Support Northern Colorado Journalism
Show your support for North Forty News by helping us produce more content. It's a kind and simple gesture that will help us continue to bring more content to you.Click to Donate
The Timnath Town Council voted unanimously Aug. 12 to approve the addition of a second school resource officer for the town’s schools.
SROs are certified police officers based at district schools. As defined by the Poudre School District website, the goals of the SRO program are to provide a safe learning environment and help reduce school violence, improve school law enforcement and improve perceptions and relations between students, staff and law enforcement officials.
The SRO Supervisor in Larimer County is Sgt. Michael Rairdon. He and Timnath Police Chief Sherri Wagner work together on school-visit scheduling and other SRO matters within Timnath’s jurisdiction.
At the meeting, Chief Wagner presented information about the potential benefits of adding a second SRO. She pointed out that the current SRO, Deputy Nancy Remington, divides her time between 10 unincorporated Larimer County schools in the Poudre School District. This limits her visits to just once per quarter, per school. The addition of another SRO would increase the frequency of interaction with elementary students at Timnath Elementary and Bethke Elementary to twice per month.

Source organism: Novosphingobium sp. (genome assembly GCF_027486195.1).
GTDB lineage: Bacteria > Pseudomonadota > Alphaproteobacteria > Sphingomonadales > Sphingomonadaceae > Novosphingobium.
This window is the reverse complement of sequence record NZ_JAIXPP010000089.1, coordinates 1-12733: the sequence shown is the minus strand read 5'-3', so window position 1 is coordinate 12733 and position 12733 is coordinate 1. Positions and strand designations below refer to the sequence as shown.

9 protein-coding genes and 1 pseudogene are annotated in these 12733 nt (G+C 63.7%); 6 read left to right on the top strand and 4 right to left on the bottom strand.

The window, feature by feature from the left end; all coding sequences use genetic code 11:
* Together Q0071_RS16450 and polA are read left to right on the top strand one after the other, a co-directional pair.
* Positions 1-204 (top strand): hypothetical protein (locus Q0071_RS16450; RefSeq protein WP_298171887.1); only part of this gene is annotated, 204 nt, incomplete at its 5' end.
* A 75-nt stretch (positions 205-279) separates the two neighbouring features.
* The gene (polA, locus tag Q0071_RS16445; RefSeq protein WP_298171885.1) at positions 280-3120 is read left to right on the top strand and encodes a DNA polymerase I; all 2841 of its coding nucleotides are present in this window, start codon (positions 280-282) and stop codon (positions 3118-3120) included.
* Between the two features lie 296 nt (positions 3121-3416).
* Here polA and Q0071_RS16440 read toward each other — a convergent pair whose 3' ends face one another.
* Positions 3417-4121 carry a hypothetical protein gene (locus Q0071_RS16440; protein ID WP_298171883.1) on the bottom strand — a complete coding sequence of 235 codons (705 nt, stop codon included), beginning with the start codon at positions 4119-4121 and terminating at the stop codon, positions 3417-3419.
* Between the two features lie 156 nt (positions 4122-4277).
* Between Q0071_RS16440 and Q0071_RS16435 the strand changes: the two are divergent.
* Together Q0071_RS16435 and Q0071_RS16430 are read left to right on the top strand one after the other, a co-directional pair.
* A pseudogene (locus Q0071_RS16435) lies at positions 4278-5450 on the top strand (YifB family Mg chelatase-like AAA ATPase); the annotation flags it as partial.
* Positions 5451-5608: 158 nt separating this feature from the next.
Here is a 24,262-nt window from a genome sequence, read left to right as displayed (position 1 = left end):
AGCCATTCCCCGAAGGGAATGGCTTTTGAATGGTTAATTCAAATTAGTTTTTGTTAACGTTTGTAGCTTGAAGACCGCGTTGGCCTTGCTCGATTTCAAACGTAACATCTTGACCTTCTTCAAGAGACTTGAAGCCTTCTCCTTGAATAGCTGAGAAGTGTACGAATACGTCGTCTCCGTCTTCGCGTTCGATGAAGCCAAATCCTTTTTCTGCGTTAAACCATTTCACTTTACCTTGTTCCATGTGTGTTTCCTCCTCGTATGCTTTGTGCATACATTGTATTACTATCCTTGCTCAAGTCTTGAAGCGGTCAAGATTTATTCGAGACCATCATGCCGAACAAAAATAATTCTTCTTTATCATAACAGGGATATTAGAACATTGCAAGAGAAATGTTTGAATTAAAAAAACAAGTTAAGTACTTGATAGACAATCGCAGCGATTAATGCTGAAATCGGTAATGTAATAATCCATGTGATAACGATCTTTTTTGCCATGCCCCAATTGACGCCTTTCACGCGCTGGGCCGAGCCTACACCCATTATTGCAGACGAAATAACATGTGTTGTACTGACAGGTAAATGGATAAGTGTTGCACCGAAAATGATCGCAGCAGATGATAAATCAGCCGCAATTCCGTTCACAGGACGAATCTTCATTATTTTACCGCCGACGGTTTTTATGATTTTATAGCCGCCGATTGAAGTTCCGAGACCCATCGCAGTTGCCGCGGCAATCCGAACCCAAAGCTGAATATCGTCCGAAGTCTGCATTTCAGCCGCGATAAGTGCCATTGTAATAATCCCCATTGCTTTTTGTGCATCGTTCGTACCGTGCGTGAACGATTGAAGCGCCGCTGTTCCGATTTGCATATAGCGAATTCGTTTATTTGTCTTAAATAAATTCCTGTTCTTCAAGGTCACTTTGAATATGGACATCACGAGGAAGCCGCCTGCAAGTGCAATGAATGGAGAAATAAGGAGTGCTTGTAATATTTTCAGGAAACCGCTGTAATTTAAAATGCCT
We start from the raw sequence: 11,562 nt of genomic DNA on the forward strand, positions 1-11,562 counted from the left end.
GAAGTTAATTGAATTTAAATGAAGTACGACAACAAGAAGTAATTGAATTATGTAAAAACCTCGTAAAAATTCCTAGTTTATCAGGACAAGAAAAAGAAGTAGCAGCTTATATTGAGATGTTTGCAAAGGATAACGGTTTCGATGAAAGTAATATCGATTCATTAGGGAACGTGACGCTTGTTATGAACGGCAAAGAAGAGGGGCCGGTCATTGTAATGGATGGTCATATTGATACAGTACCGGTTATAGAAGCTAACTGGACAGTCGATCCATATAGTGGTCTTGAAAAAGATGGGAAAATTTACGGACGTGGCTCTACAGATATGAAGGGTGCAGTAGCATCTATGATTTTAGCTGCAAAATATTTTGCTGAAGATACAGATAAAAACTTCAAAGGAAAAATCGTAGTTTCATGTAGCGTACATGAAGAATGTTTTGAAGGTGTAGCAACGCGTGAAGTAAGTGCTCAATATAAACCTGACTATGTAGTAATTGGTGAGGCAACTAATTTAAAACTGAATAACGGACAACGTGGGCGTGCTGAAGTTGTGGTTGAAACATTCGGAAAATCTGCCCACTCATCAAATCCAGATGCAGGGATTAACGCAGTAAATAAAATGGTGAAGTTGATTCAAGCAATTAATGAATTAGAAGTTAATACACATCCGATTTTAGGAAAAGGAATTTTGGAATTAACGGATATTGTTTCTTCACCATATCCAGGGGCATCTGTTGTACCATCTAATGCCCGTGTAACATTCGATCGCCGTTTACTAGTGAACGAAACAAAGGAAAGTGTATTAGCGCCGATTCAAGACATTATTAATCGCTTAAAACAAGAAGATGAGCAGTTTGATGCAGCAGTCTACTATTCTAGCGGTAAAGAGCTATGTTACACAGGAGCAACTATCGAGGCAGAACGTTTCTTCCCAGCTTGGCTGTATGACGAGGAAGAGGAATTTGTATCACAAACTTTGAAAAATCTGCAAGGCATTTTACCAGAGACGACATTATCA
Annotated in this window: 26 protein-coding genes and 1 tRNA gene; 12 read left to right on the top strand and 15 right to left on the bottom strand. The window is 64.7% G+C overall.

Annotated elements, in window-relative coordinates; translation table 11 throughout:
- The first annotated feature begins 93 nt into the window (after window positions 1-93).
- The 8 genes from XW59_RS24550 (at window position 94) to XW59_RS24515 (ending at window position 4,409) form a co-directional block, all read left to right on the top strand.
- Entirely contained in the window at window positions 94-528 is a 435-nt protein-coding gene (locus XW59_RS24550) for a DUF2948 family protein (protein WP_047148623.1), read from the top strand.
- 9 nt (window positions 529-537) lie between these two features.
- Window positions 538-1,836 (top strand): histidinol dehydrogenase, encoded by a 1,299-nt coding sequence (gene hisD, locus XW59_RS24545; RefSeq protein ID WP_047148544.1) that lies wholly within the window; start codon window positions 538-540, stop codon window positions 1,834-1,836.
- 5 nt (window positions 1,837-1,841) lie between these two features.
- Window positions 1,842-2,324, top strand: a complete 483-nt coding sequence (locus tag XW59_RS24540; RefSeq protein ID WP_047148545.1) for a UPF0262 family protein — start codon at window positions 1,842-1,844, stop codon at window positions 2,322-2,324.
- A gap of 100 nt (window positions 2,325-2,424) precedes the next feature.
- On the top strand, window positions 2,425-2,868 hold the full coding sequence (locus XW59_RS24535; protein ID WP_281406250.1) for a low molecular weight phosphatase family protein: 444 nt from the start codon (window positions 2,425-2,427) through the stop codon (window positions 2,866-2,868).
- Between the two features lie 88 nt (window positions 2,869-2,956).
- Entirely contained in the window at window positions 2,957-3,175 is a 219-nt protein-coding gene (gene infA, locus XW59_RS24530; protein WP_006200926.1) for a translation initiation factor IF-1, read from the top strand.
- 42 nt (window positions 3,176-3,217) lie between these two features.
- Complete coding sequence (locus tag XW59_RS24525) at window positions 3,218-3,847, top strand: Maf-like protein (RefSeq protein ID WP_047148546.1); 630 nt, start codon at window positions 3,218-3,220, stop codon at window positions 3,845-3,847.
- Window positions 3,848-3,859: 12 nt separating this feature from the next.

PSD would cover half of the SRO’s salary, benefits, vehicle and its expenses. The other half would be divided between Timnath and Wellington, the two towns using the SRO’s services. Wellington would pay 75 percent of the remaining half, while Timnath’s 25 percent share would be $4,758, an amount currently not budgeted for.
Wellington’s portion is higher because their schools would continue using the SRO over the summer, while Timnath schools would do so only during regular school months. The financial split is based on that difference and the number of schools in each town.
Chief Wagner explained to Timnath News that the long-standing SRO program has won over children, who get to know their SRO from kindergarten forward. She said students learn to trust their SRO in matters ranging from stranger danger to child abuse to anger management and more. This bond benefits not only the children, but the schools and greater community.
Timnath town manager April Getchius said the new, fully-trained SRO will be in place this fall.